It’s four in the morning, the end of December
I’m writing you now just to see if you’re better
New York is cold, but I like where I’m living
There’s music on Clinton Street all through the evening.
I hear that you’re building your little house deep in the desert
You’re living for nothing now, I hope you’re keeping some kind of record. Yes, and Jane came by with a lock of your hair
She said that you gave it to her
That night that you planned to go clear
Did you ever go clear? Ah, the last time we saw you you looked so much older
Your famous blue raincoat was torn at the shoulder
You’d been to the station to meet every train
And you came home without Lili Marlene

And you treated my woman to a flake of your life
And when she came back she was nobody’s wife.

Well I see you there with the rose in your teeth
One more thin gypsy thief
Well I see Jane’s awake —

She sends her regards.

And what can I tell you my brother, my killer
What can I possibly say?
I guess that I miss you, I guess I forgive you
I’m glad you stood in my way.

If you ever come by here, for Jane or for me
Your enemy is sleeping, and his woman is free.

Yes, and thanks, for the trouble you took from her eyes
I thought it was there for good so I never tried.

And Jane came by with a lock of your hair
She said that you gave it to her
That night that you planned to go clear —

Sincerely, L. Cohen

From Wikipedia, the free encyclopedia“Famous Blue Raincoat” is a song by Leonard Cohen. It is the sixth track on his third album, Songs of Love and Hate, released in 1971. The song is written in the form of a letter (although many of the lines are written in amphibrachs). The lyric tells the story of a love triangle between the speaker, a woman named Jane, and the male addressee, who is identified only briefly as “my brother, my killer.”
The lyrics contain references to the German love song “Lili Marlene,” to Scientology, and to Clinton Street. Cohen lived on Clinton Street in the Lower East Side of Manhattan in the 1970s when it was a lively Latino area.[1]In the 1999 book, The Complete Guide to the Music of Leonard Cohen, the authors comment that Cohen’s question, “Did you ever go clear?”, in the song, is a reference to the Scientology state of “Clear“.[2] Cohen was very briefly a member of the Church of Scientology, which he had heard was a “good place to meet women.” [3][4]

In the liner notes to 1975’s The Best of Leonard Cohen, which includes the song, he mentions that the famous blue raincoat to which he refers actually belonged to him, and not someone else:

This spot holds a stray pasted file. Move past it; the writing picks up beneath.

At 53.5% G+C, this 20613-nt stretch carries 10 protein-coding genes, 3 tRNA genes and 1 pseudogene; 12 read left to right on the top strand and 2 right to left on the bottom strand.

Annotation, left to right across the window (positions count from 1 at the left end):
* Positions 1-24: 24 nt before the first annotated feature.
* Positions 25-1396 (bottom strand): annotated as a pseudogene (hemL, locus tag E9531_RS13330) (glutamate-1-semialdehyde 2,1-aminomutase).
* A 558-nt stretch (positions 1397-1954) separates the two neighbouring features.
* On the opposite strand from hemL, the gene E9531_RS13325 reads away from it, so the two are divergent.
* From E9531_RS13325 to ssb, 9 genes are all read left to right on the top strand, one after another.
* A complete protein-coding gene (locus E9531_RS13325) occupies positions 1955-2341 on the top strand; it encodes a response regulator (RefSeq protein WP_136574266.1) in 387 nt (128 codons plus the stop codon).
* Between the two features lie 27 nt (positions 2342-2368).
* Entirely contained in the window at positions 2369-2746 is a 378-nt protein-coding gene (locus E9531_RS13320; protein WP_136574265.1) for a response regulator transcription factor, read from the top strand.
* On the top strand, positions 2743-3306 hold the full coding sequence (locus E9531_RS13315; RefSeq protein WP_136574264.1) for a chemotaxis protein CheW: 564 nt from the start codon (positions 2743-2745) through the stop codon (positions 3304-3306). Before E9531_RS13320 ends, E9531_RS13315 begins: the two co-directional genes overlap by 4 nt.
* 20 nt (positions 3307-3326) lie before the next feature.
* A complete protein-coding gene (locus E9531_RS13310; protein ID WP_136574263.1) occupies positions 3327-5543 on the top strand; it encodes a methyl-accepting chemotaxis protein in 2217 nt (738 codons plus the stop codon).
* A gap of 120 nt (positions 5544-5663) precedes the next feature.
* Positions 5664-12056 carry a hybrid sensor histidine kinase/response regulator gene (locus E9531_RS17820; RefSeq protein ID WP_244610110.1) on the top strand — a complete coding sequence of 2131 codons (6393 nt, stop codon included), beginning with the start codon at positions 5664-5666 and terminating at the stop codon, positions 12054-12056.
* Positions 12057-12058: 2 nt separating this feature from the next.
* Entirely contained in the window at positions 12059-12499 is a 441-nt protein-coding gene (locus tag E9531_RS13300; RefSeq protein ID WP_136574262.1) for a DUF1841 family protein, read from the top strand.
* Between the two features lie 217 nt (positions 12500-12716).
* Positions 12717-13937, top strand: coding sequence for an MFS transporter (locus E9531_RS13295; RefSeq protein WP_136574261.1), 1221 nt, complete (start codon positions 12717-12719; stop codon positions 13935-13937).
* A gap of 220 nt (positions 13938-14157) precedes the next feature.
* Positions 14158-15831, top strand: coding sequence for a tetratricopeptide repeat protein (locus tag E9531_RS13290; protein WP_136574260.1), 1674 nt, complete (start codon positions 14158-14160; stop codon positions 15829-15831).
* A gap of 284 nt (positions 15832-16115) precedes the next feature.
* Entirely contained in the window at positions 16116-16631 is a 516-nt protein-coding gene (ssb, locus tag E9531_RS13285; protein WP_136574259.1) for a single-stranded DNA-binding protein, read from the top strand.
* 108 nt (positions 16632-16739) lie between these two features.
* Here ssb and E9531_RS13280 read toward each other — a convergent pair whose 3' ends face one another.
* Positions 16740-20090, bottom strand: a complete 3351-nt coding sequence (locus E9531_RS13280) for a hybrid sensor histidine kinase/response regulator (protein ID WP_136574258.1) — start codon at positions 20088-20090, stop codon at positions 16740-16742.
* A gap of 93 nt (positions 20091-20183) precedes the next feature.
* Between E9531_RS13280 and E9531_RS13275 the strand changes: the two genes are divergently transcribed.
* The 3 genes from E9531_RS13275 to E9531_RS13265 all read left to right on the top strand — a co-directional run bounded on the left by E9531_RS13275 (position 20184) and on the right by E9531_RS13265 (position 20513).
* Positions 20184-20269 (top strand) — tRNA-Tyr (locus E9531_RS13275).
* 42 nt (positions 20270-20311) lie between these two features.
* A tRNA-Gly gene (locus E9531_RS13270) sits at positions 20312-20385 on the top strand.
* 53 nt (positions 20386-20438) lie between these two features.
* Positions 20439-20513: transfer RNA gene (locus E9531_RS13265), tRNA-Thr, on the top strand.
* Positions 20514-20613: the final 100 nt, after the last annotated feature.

I had a good raincoat then, a Burberry I got in London in 1959. Elizabeth thought I looked like a spider in it. That was probably why she wouldn’t go to Greece with me. It hung more heroically when I took out the lining, and achieved glory when the frayed sleeves were repaired with a little leather. Things were clear. I knew how to dress in those days. It was stolen from Marianne’s loft in New York sometime during the early seventies. I wasn’t wearing it very much toward the end.

Ron Cornelius played guitar on Songs of Love and Hate and was Cohen’s band leader for several years. He told Songfacts: “We played that song a lot before it ever went to tape. We knew it was going to be big. We could see what the crowd did – you play the Royal Albert Hall, the crowd goes crazy, and you’re really saying something there. If I had to pick a favorite from the album, it would probably be ‘Famous Blue Raincoat.'” [5]

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Famous Blue Raincoat – Leonard Cohen



Lyrics
Its four in the morning, the end of december
Im writing you now just to see if youre better
New york is cold, but I like where Im living
Theres music on clinton street all through the evening.

I hear that youre building your little house deep in the desert
Youre living for nothing now, I hope youre keeping some kind of record.

Yes, and Jane came by with a lock of your hair
She said that you gave it to her
That night that you planned to go clear
Did you ever go clear?

Ah, the last time we saw you you looked so much older
Your famous blue raincoat was torn at the shoulder
Youd been to the station to meet every train
And you came home without lili marlene

And you treated my woman to a flake of your life
And when she came back she was nobodys wife.

Well I see you there with the rose in your teeth
One more thin gypsy thief
Well I see janes awake —

She sends her regards.
And what can I tell you my brother, my killer
What can I possibly say?
I guess that I miss you, I guess I forgive you
Im glad you stood in my way.

If you ever come by here, for Jane or for me
Your enemy is sleeping, and his woman is free.

Yes, and thanks, for the trouble you took from her eyes
I thought it was there for good so I never tried.

And Jane came by with a lock of your hair
She said that you gave it to her
That night that you planned to go clear

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Leonard Cohen: Anthem (Good morning World)


“Anthem”, by Leonard Cohen

The birds they sang 
at the break of day 
Start again 
I heard them say 
Don’t dwell on what 
has passed away 
or what is yet to be. 
Ah the wars they will 
be fought again 
The holy dove 
She will be caught again 
bought and sold 
and bought again 
the dove is never free. 

Ring the bells that still can ring 
Forget your perfect offering 
There is a crack in everything 
That’s how the light gets in. 

We asked for signs 
the signs were sent: 
the birth betrayed 
the marriage spent 
Yeah the widowhood 
of every government — 
signs for all to see. 

I can’t run no more 
with that lawless crowd 
while the killers in high places 
say their prayers out loud. 
But they’ve summoned, they’ve summoned up 
a thundercloud 
and they’re going to hear from me. 

Ring the bells that still can ring … 

You can add up the parts 
but you won’t have the sum 
You can strike up the march, 
there is no drum 
Every heart, every heart 
to love will come 
but like a refugee. 

Ring the bells that still can ring 
Forget your perfect offering 
There is a crack, a crack in everything 
That’s how the light gets in. 

Ring the bells that still can ring 
Forget your perfect offering 
There is a crack, a crack in everything 
That’s how the light gets in. 
That’s how the light gets in. 
That’s how the light gets in.